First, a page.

The three pitchers the Cardinals gave up would combine to amass negative WAR during their time in Oakland. McGwire was worth 2.0 WAR in just his 51 games in St. Louis that season.

Even more importantly, on Sept. 17, McGwire agreed to a contract extension with the Cardinals before even reaching free agency. His 3-year, $28.5 million deal was seen as below market value.

"I'm going to do what's right for me. If it's not the going rate, so be it," McGwire told the New York Times.

The middling Cardinals would finish that season in 4th place, following that up with 3rd and 4th place finishes the next two seasons. But McGwire's historic home run chase would prove as memorable as a pennant run, and by the last year of his original 3-year extension, the Cardinals would ascend to Division Champs.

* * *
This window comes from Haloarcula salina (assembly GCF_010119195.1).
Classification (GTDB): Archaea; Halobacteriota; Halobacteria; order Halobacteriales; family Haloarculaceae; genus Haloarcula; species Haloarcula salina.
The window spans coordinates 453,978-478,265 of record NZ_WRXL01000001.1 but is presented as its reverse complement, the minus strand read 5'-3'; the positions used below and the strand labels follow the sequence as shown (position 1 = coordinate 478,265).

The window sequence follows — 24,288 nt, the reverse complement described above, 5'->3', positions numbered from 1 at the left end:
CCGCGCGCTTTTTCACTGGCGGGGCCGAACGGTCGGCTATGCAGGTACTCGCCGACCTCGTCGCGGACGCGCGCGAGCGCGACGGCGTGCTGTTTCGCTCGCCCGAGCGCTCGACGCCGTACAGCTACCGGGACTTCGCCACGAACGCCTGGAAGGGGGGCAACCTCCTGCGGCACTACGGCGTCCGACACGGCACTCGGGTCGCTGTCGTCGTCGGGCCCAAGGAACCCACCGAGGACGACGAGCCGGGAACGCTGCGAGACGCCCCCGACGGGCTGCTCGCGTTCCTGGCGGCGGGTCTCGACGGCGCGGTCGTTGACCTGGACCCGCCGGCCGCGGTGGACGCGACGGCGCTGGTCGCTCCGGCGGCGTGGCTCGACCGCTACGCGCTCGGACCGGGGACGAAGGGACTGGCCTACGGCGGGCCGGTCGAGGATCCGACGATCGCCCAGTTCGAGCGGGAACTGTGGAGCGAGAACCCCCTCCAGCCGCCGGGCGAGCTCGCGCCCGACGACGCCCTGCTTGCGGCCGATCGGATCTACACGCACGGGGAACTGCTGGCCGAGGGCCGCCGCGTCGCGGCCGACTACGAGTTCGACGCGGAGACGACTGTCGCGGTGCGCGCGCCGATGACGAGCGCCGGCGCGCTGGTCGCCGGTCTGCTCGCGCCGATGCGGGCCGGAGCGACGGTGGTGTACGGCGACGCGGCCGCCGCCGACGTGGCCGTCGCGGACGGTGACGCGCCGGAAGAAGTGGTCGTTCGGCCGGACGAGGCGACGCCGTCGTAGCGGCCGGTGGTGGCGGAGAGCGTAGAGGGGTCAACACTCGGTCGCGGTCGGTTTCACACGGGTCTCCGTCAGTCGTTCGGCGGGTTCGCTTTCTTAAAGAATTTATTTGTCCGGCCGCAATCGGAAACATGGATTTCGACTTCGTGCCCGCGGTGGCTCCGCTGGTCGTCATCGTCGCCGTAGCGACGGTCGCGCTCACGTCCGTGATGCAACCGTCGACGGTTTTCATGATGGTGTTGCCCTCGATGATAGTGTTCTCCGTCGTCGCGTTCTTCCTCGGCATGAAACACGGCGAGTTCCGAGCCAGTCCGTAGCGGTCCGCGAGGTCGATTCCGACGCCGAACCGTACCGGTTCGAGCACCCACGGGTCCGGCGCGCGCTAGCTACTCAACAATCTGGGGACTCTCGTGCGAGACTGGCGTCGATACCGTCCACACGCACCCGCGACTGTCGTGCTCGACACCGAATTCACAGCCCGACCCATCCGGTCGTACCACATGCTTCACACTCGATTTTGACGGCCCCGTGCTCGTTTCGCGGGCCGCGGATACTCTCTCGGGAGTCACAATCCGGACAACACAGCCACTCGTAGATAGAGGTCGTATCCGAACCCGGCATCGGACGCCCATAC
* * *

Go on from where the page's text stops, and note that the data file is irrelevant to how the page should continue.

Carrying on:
July 29, 2002: The Cardinals acquire Scott Rolen and Doug Nickle from the Philadelphia Phillies for Placido Polanco, Bud Smith and Mike Timlin.

Now this... this here is the kind of major leaguers for major leaguers trade you just don't see anymore.

Following that 2000 NL Central crown, the Cardinals had finished 2nd in 2001 despite winning 93 games. They were clearly in an Arms Race with the Killer B era Houston Astros.

If that wasn't enough, the tragic June 22 death of Daryl Kile further complicated the Cardinals season.

Eight days prior to the Rolen deal, Jocketty had acquired Chuck Finley from the Indians for a minor leaguer and a player to be named... who turned out to be Coco Crisp. Finley was steady if unspectacular in the final half-season of his long career (though in hindsight, Crisp was a lot to give up.) But Rolen was the real impact trade.

Rolen, who was reportedly sulking through the end of his tenure in Philadelphia, upped his OPS nearly 100 points once he reached St. Louis. The Cardinals stomped the accelerator with the additions of Rolen and Finley, finishing 13 games ahead of the Astros.